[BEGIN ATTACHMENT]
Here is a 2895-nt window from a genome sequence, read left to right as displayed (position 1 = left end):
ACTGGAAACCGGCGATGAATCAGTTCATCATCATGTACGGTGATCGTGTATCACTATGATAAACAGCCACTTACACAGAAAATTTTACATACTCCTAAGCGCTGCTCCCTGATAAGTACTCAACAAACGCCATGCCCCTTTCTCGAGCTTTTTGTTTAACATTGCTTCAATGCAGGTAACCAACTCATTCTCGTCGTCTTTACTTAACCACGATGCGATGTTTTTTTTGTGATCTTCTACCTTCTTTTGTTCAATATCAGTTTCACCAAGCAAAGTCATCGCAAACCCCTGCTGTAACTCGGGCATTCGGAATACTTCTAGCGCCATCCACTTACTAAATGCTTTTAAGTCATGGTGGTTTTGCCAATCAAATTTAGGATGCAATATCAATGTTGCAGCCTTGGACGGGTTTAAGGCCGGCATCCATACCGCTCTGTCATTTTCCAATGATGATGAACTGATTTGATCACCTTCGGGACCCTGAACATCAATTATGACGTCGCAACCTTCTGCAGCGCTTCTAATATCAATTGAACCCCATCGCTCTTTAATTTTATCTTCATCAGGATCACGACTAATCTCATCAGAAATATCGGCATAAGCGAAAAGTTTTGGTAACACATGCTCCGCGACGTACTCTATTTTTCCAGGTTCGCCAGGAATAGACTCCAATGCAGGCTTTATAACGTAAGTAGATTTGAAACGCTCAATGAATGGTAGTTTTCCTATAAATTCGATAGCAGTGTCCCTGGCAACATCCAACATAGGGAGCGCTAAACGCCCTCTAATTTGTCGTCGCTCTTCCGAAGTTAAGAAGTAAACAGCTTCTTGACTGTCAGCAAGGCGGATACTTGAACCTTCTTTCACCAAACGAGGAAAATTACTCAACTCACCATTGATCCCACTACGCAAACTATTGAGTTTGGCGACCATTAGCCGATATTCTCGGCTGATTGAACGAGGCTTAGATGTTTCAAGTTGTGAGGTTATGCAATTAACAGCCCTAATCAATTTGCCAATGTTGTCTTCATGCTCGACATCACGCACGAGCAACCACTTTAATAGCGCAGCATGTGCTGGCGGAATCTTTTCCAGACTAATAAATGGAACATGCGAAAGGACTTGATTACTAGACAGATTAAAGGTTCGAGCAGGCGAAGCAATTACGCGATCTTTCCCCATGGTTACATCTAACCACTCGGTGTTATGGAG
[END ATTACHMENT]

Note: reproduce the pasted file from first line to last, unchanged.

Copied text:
Here is a 2895-nt window from a genome sequence, read left to right as displayed (position 1 = left end):
ACTGGAAACCGGCGATGAATCAGTTCATCATCATGTACGGTGATCGTGTATCACTATGATAAACAGCCACTTACACAGAAAATTTTACATACTCCTAAGCGCTGCTCCCTGATAAGTACTCAACAAACGCCATGCCCCTTTCTCGAGCTTTTTGTTTAACATTGCTTCAATGCAGGTAACCAACTCATTCTCGTCGTCTTTACTTAACCACGATGCGATGTTTTTTTTGTGATCTTCTACCTTCTTTTGTTCAATATCAGTTTCACCAAGCAAAGTCATCGCAAACCCCTGCTGTAACTCGGGCATTCGGAATACTTCTAGCGCCATCCACTTACTAAATGCTTTTAAGTCATGGTGGTTTTGCCAATCAAATTTAGGATGCAATATCAATGTTGCAGCCTTGGACGGGTTTAAGGCCGGCATCCATACCGCTCTGTCATTTTCCAATGATGATGAACTGATTTGATCACCTTCGGGACCCTGAACATCAATTATGACGTCGCAACCTTCTGCAGCGCTTCTAATATCAATTGAACCCCATCGCTCTTTAATTTTATCTTCATCAGGATCACGACTAATCTCATCAGAAATATCGGCATAAGCGAAAAGTTTTGGTAACACATGCTCCGCGACGTACTCTATTTTTCCAGGTTCGCCAGGAATAGACTCCAATGCAGGCTTTATAACGTAAGTAGATTTGAAACGCTCAATGAATGGTAGTTTTCCTATAAATTCGATAGCAGTGTCCCTGGCAACATCCAACATAGGGAGCGCTAAACGCCCTCTAATTTGTCGTCGCTCTTCCGAAGTTAAGAAGTAAACAGCTTCTTGACTGTCAGCAAGGCGGATACTTGAACCTTCTTTCACCAAACGAGGAAAATTACTCAACTCACCATTGATCCCACTACGCAAACTATTGAGTTTGGCGACCATTAGCCGATATTCTCGGCTGATTGAACGAGGCTTAGATGTTTCAAGTTGTGAGGTTATGCAATTAACAGCCCTAATCAATTTGCCAATGTTGTCTTCATGCTCGACATCACGCACGAGCAACCACTTTAATAGCGCAGCATGTGCTGGCGGAATCTTTTCCAGACTAATAAATGGAACATGCGAAAGGACTTGATTACTAGACAGATTAAAGGTTCGAGCAGGCGAAGCAATTACGCGATCTTTCCCCATGGTTACATCTAACCACTCGGTGTTATGGAG